The plantar fascia runs along the length of the sole of the foot and along with various ligaments and muscles of the foot, functions to assist in maintaining its inner arch (like the string of a bow, with the bones of the foot being the bow itself).
Plantar fasciitis is an inflammation of the origin of the fascia at the calcaneus (heel bone). It is a result of a repetitive strain/tear and repair of the fascia from traction forces that have worn it out. It can be likened to an elastic band that has been left out in the sun and stretched too many times; it looses its stretch and has many micro-tears in it.
Heel spurs have long been associated with heel pain, and were originally thought to be its cause. Heel spurs occur at the origin of the flexor digitorum brevis muscle, which lies just beneath the plantar fascia. However, heel spurs are not often the cause of heel pain associated with plantar fasciitis but can be locally inflamed or even fracture.
Initial management of plantar fasciitis involves a multi-modal non-operative approach. For 90% of people, this is all that is required. This initially includes analgesics, anti-inflammatories, massage, applying ice, and exercises that stretch the fascia and strengthen the muscles. Orthoses including heel pads and night splints may be helpful, along with corticosteroid injections, and other alternative modalities such as ultrasound or shock wave therapy.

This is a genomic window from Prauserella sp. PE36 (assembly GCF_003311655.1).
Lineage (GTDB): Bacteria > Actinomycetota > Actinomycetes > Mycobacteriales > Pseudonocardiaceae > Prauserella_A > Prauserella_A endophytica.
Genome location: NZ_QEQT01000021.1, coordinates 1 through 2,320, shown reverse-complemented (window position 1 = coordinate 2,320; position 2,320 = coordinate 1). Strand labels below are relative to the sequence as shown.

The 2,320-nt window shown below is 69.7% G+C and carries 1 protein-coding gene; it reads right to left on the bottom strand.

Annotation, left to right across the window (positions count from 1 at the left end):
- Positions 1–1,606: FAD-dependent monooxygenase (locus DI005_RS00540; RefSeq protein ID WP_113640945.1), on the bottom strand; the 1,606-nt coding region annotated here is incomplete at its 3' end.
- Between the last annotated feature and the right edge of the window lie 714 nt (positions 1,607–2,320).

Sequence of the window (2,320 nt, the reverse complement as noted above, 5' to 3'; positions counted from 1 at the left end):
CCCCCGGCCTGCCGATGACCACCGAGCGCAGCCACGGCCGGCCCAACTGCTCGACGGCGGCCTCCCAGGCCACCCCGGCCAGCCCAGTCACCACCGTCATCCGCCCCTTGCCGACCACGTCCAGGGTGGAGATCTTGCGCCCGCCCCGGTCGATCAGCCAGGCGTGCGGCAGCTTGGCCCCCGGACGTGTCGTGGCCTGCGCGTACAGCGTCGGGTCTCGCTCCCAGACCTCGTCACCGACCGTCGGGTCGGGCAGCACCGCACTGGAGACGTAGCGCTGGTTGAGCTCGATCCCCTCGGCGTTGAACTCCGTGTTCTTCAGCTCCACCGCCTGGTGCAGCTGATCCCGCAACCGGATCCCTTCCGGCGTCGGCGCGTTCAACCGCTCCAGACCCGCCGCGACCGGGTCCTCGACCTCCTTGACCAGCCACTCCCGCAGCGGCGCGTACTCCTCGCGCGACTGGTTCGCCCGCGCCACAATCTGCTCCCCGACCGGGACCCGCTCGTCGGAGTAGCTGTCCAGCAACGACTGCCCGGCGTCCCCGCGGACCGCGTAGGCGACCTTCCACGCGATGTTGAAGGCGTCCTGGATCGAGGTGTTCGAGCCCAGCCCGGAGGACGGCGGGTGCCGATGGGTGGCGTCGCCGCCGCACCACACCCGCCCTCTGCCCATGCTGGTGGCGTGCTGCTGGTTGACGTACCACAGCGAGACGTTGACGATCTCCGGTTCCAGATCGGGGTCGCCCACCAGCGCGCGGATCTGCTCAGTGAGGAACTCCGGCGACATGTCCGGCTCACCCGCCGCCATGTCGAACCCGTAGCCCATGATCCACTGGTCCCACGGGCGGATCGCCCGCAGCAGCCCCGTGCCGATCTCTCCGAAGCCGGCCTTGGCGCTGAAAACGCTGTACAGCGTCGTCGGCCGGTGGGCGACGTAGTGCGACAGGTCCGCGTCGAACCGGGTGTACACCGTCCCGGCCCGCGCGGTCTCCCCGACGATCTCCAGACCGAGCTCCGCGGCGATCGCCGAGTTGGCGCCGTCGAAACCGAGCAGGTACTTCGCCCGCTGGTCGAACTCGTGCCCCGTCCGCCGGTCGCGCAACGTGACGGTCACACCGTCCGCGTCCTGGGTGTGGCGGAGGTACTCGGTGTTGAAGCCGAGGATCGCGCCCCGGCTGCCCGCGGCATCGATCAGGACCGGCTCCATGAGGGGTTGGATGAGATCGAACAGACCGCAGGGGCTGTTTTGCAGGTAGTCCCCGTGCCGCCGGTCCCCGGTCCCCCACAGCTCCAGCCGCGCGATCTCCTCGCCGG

For those patients who have ongoing pain despite adequate non-operative management, operative intervention is required. Conventionally this procedure is performed through an incision on the in-step of the foot and release of a portion of the plantar fascia. It may also involve additional procedures such as release of local scar tissue and nerves and resection of heel spurs. Often a plaster may be required for the first 2 weeks or so following surgery and weightbearing begins with the aid of a post-surgical boot.
Complications are rare with this procedure. There is always a small risk of infection, nerve injury and blood clots, and anesthetic problems with lower limb surgery and measures are taken to minimize these risks. A small proportion of patients may also experience a persistence of their pre-operative pain despite surgery.
Finally, and uncommonly, discomfort in the outer part of the top of the foot may occur following any technique of plantar fascia release. Very seldom is this enough of a problem to require further surgery and generally improves with the use of insoles (orthotics). Overall, a successful outcome is achieved in approximately 90% of patients Recovery times and swelling vary from patient to patient.
Average Recovery Times
Hospital stay Day surgery
Rest & elevation 2 weeks
Crutches/frame 5-7 days
Foot swelling 4 weeks
Sport 6-12 weeks
Time off work
– Seated 1 week
– Standing 3-4 weeks
This page is a brief overview and not designed to be all-inclusive. If you have any further queries, please contact us.